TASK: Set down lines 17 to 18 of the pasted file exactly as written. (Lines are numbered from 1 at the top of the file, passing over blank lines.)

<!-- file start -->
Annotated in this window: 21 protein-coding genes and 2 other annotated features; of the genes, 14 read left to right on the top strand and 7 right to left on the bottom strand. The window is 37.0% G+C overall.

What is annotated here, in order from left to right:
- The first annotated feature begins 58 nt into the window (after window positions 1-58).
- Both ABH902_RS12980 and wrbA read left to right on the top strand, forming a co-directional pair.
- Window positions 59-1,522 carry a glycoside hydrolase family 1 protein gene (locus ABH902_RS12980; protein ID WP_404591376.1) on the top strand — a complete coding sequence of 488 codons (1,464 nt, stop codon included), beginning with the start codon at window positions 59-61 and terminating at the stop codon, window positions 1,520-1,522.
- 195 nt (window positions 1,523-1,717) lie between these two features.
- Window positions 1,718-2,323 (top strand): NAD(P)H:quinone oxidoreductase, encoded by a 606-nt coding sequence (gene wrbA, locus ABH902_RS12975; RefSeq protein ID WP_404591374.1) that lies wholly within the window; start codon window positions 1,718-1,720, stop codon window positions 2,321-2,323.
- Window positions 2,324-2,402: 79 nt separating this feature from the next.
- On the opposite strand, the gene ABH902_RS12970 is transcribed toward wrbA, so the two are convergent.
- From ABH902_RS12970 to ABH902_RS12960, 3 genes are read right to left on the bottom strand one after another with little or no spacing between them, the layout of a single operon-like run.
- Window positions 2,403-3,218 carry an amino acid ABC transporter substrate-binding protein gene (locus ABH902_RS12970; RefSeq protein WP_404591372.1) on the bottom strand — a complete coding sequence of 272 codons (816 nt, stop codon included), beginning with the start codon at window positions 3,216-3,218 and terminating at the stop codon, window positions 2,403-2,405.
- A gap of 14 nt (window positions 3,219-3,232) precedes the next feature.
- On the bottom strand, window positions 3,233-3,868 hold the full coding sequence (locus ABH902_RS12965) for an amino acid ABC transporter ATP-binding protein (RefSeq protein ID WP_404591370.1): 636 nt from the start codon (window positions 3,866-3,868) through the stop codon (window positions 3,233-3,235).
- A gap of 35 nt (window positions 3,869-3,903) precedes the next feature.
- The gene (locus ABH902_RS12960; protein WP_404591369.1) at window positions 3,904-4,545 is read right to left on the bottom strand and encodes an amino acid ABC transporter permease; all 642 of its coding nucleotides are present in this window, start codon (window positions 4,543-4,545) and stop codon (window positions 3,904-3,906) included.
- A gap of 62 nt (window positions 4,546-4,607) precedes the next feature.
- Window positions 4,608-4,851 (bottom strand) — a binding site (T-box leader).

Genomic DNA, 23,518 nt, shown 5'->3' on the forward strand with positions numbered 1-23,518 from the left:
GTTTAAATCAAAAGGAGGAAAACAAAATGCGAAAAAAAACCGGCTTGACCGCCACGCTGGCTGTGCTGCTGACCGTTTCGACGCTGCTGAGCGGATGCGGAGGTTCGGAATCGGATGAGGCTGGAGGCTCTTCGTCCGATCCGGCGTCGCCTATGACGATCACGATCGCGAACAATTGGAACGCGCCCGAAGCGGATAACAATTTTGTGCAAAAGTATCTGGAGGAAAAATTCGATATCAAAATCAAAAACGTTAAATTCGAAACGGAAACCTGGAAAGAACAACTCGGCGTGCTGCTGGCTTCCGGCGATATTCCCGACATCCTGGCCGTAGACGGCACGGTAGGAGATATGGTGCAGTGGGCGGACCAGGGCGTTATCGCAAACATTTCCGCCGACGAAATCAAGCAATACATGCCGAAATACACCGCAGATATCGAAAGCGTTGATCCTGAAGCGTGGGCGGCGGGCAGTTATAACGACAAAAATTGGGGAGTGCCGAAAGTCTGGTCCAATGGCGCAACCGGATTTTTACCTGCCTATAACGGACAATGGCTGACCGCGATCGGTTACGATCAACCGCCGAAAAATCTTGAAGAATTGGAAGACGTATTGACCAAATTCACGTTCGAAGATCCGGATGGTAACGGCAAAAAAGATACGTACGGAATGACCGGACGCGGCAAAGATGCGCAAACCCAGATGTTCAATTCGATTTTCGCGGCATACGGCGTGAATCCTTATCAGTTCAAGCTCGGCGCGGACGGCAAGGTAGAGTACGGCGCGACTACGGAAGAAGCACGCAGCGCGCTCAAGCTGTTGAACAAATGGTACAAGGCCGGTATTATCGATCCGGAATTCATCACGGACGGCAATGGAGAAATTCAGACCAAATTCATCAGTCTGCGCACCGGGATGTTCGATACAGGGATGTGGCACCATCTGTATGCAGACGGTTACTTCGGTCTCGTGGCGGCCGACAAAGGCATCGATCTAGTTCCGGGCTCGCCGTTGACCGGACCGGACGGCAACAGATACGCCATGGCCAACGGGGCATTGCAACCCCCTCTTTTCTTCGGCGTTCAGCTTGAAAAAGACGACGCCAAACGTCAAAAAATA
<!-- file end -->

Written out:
- Window positions 4,608-4,851 (bottom strand) — a binding site (T-box leader).

Genomic DNA, 23,518 nt, shown 5'->3' on the forward strand with positions numbered 1-23,518 from the left: